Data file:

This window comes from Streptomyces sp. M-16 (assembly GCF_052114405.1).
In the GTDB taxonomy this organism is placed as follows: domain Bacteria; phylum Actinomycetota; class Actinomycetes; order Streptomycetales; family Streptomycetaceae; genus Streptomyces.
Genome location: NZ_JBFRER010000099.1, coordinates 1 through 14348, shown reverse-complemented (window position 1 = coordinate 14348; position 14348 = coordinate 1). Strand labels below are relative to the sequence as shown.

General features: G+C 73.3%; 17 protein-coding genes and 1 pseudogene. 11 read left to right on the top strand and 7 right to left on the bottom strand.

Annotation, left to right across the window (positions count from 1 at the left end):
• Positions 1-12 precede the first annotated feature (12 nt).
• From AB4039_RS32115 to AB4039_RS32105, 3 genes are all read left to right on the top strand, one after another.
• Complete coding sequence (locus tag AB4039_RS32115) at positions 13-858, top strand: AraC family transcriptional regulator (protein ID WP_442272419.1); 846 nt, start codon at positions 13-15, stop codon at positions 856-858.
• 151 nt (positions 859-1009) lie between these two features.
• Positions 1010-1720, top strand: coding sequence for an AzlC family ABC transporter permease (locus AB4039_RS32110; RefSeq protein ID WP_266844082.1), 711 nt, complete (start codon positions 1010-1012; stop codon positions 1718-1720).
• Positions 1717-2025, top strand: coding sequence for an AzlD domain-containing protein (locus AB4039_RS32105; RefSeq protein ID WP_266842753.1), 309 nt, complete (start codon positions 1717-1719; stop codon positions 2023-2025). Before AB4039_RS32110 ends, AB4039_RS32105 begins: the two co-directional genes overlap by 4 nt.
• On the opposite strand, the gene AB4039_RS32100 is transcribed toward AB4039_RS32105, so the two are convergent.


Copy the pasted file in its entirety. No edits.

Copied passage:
This window comes from Streptomyces sp. M-16 (assembly GCF_052114405.1).
In the GTDB taxonomy this organism is placed as follows: domain Bacteria; phylum Actinomycetota; class Actinomycetes; order Streptomycetales; family Streptomycetaceae; genus Streptomyces.
Genome location: NZ_JBFRER010000099.1, coordinates 1 through 14348, shown reverse-complemented (window position 1 = coordinate 14348; position 14348 = coordinate 1). Strand labels below are relative to the sequence as shown.

General features: G+C 73.3%; 17 protein-coding genes and 1 pseudogene. 11 read left to right on the top strand and 7 right to left on the bottom strand.

Annotation, left to right across the window (positions count from 1 at the left end):
• Positions 1-12 precede the first annotated feature (12 nt).
• From AB4039_RS32115 to AB4039_RS32105, 3 genes are all read left to right on the top strand, one after another.
• Complete coding sequence (locus tag AB4039_RS32115) at positions 13-858, top strand: AraC family transcriptional regulator (protein ID WP_442272419.1); 846 nt, start codon at positions 13-15, stop codon at positions 856-858.
• 151 nt (positions 859-1009) lie between these two features.
• Positions 1010-1720, top strand: coding sequence for an AzlC family ABC transporter permease (locus AB4039_RS32110; RefSeq protein ID WP_266844082.1), 711 nt, complete (start codon positions 1010-1012; stop codon positions 1718-1720).
• Positions 1717-2025, top strand: coding sequence for an AzlD domain-containing protein (locus AB4039_RS32105; RefSeq protein ID WP_266842753.1), 309 nt, complete (start codon positions 1717-1719; stop codon positions 2023-2025). Before AB4039_RS32110 ends, AB4039_RS32105 begins: the two co-directional genes overlap by 4 nt.
• On the opposite strand, the gene AB4039_RS32100 is transcribed toward AB4039_RS32105, so the two are convergent.